On Jul 13, 2020 by FiveTies

5 Regrets of the Dying

Regrets we have when we think that they did not accomplish a goal or the true purpose in life. According to Bronnie Ware, who works in a palliative care centre, whom she has assisted many patients and being with them in their final weeks before going to their own home to die. 

She has witnessed people grow a lot when they are faced with their own morality. The phenomenal changes have let her not to underestimate someone’s capacity to grow at the very moment. Various emotions that play in that eventually led to acceptance of their reality and finding peace and comfort. These are 5 types of regrets about anything would they have done differently. Bronnie Ware stated that there is a common theme resurface which is:


1) I wish I'd had the courage to live a life true to myself, not the life others expected of me. 

When people realise that their life is almost over and look back clearly on it, it is easy to see how many dreams have gone unfulfilled. It is very important to try and honour at least some of your dreams along the way. From the moment that you lose your health, it is too late. Health brings a freedom very few realise, until they no longer have it.


2) Wish I didn't have to work so hard.

For male and females, they missed their children's youth and their partner's companionship. By simplifying your lifestyle and making conscious choices along the way, it is possible to not need the income that you think you do. And by creating more space in your life, you become happier and more open to new opportunities, ones more suited to your new lifestyle.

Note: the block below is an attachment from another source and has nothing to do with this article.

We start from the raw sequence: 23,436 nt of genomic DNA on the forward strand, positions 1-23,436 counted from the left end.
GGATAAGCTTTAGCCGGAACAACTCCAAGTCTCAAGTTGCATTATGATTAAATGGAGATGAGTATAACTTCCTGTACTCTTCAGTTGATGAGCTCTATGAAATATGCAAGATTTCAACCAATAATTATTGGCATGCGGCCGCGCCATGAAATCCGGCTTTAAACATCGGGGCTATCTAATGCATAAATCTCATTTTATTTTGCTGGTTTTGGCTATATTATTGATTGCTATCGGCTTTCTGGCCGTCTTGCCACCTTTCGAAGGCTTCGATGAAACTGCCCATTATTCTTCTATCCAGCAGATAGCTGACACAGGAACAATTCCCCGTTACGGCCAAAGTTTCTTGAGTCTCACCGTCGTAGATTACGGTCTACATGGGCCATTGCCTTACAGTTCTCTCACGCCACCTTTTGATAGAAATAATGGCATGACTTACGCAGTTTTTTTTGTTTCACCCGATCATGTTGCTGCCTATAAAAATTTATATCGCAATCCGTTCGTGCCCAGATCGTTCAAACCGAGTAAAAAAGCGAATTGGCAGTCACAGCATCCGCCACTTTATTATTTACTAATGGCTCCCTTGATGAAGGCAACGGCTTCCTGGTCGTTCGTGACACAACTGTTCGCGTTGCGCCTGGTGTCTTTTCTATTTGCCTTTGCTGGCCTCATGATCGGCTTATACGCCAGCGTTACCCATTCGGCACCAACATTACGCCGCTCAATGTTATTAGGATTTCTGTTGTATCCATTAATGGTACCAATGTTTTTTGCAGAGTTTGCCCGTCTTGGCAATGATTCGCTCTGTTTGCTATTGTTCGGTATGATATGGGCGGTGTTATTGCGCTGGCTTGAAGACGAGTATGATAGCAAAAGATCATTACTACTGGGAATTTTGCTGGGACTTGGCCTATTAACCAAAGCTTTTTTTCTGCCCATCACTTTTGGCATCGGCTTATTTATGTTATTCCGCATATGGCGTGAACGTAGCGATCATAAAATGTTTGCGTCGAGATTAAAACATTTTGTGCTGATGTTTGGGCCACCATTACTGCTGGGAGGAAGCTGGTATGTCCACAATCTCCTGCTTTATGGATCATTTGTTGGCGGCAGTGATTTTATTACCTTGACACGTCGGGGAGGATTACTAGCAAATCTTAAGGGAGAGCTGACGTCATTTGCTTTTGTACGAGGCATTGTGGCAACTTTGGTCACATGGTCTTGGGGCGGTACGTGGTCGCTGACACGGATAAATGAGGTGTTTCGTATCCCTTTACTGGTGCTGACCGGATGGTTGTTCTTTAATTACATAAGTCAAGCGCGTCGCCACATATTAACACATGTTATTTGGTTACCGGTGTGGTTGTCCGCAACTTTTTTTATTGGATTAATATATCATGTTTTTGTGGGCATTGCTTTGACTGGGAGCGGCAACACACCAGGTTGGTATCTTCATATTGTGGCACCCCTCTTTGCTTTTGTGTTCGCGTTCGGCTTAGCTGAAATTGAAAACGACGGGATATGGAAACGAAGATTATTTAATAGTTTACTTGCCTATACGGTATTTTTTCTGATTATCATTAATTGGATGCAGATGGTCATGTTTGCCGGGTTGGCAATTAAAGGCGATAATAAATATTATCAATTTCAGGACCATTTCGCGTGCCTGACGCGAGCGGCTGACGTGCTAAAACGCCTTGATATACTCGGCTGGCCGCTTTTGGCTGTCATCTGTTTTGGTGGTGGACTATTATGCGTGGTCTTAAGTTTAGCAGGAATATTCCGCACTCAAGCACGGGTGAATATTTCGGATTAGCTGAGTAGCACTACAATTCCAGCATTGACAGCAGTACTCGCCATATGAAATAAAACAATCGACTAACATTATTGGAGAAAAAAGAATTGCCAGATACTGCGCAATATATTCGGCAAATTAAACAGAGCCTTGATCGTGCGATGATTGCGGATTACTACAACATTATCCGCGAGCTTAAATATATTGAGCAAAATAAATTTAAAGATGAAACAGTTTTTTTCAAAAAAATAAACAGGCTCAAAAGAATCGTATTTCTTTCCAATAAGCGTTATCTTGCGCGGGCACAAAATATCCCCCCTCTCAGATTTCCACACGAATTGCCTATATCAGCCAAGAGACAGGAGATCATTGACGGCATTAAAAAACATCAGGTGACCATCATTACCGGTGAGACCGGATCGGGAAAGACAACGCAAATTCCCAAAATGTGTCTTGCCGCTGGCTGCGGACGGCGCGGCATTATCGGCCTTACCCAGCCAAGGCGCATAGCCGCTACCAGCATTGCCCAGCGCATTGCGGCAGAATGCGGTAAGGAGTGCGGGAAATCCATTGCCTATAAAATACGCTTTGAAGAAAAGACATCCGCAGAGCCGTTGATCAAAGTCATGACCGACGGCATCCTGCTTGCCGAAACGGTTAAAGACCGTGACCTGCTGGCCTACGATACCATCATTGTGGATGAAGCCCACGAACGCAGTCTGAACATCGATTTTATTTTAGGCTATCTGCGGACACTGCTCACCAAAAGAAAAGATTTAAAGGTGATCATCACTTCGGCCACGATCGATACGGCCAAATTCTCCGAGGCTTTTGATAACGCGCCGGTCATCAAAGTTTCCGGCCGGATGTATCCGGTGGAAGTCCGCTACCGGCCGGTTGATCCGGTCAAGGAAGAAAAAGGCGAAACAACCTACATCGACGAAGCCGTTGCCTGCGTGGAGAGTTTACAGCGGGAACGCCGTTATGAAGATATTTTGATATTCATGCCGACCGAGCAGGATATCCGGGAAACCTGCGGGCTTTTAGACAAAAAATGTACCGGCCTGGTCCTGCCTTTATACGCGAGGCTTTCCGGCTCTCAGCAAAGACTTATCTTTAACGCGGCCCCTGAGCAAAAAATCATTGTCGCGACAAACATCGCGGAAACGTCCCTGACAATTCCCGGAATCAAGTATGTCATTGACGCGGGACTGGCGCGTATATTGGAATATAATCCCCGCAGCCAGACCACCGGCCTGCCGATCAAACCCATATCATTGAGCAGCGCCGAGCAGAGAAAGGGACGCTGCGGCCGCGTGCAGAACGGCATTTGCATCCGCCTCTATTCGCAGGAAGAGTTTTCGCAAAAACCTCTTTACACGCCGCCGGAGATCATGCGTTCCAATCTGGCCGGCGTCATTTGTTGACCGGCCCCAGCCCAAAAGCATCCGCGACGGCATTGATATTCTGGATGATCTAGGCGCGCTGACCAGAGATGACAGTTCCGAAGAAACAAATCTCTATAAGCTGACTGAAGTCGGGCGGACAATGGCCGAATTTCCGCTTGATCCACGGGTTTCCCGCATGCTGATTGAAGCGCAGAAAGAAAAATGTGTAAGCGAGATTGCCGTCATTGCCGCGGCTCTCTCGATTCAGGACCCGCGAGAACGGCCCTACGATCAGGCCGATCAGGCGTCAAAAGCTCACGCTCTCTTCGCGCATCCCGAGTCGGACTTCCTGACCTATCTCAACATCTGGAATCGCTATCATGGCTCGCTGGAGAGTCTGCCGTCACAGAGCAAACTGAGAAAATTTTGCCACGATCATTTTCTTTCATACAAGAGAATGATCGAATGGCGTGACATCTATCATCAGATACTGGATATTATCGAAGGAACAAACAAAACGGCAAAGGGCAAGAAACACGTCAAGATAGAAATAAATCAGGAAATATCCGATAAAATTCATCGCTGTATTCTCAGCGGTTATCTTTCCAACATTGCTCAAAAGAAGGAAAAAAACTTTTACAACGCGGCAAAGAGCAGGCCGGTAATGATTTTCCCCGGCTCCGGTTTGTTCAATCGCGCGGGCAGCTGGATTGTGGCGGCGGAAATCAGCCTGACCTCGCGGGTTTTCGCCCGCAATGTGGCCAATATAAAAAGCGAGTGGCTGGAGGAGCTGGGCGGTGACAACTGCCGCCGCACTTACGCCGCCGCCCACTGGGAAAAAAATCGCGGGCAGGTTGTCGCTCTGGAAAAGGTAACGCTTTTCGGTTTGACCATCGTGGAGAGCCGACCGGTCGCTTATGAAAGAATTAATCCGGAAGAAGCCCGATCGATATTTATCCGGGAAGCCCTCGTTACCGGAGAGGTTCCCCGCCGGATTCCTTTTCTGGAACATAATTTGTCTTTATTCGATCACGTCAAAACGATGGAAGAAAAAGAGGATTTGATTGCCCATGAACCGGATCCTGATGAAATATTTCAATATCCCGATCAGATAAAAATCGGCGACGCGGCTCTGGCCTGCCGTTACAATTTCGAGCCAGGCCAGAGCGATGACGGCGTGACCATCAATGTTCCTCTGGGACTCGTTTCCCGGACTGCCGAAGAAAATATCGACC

3) I wish I had stayed in touch with my friends.

Often, they would not truly realise the full benefits of old friends until their dying weeks and it was not always possible to track them down. Many had become so caught up in their own lives that they had let golden friendships slip by over the years. There were many deep regrets about not giving friendships the time and effort that they deserved. Everyone misses their friends when they are dying.


4) I wish I'd had the courage to express my feelings.

Many people suppressed their feelings in order to keep peace with others. As a result, they settled for a mediocre existence and never became who they were truly capable of becoming. Many developed illnesses relating to the bitterness and resentment they carried as a result.


5) I wish that I had let myself be happier.

This is a surprisingly common one. Many did not realise until the end that happiness is a choice. They had stayed stuck in old patterns and habits. The so-called 'comfort' of familiarity overflowed into their emotions, as well as their physical lives. Fear of change had them pretending to others, and to themselves, that they were content. When deep within, they longed to laugh properly and have silliness in their life again.

Share this article